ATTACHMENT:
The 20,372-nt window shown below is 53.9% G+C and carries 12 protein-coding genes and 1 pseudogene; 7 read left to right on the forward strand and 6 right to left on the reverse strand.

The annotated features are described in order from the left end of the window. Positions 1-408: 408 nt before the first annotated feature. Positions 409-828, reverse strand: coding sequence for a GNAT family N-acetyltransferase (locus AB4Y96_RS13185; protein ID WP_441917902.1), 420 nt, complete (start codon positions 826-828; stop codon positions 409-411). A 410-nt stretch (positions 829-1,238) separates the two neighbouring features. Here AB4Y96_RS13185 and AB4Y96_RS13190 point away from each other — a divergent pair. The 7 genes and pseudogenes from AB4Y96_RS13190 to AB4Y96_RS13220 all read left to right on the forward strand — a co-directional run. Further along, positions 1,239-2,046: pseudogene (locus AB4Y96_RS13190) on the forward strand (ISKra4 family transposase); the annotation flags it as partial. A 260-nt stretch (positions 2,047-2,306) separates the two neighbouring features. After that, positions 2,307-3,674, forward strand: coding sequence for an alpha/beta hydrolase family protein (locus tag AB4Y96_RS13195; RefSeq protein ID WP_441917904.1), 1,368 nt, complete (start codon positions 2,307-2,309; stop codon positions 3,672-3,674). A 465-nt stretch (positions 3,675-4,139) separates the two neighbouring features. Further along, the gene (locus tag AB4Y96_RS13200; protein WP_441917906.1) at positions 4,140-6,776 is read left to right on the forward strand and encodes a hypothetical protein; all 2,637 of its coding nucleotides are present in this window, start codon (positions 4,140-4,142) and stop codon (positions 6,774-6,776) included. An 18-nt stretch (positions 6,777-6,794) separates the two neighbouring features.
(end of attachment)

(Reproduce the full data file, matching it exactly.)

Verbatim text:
The 20,372-nt window shown below is 53.9% G+C and carries 12 protein-coding genes and 1 pseudogene; 7 read left to right on the forward strand and 6 right to left on the reverse strand.

The annotated features are described in order from the left end of the window. Positions 1-408: 408 nt before the first annotated feature. Positions 409-828, reverse strand: coding sequence for a GNAT family N-acetyltransferase (locus AB4Y96_RS13185; protein ID WP_441917902.1), 420 nt, complete (start codon positions 826-828; stop codon positions 409-411). A 410-nt stretch (positions 829-1,238) separates the two neighbouring features. Here AB4Y96_RS13185 and AB4Y96_RS13190 point away from each other — a divergent pair. The 7 genes and pseudogenes from AB4Y96_RS13190 to AB4Y96_RS13220 all read left to right on the forward strand — a co-directional run. Further along, positions 1,239-2,046: pseudogene (locus AB4Y96_RS13190) on the forward strand (ISKra4 family transposase); the annotation flags it as partial. A 260-nt stretch (positions 2,047-2,306) separates the two neighbouring features. After that, positions 2,307-3,674, forward strand: coding sequence for an alpha/beta hydrolase family protein (locus tag AB4Y96_RS13195; RefSeq protein ID WP_441917904.1), 1,368 nt, complete (start codon positions 2,307-2,309; stop codon positions 3,672-3,674). A 465-nt stretch (positions 3,675-4,139) separates the two neighbouring features. Further along, the gene (locus tag AB4Y96_RS13200; protein WP_441917906.1) at positions 4,140-6,776 is read left to right on the forward strand and encodes a hypothetical protein; all 2,637 of its coding nucleotides are present in this window, start codon (positions 4,140-4,142) and stop codon (positions 6,774-6,776) included. An 18-nt stretch (positions 6,777-6,794) separates the two neighbouring features.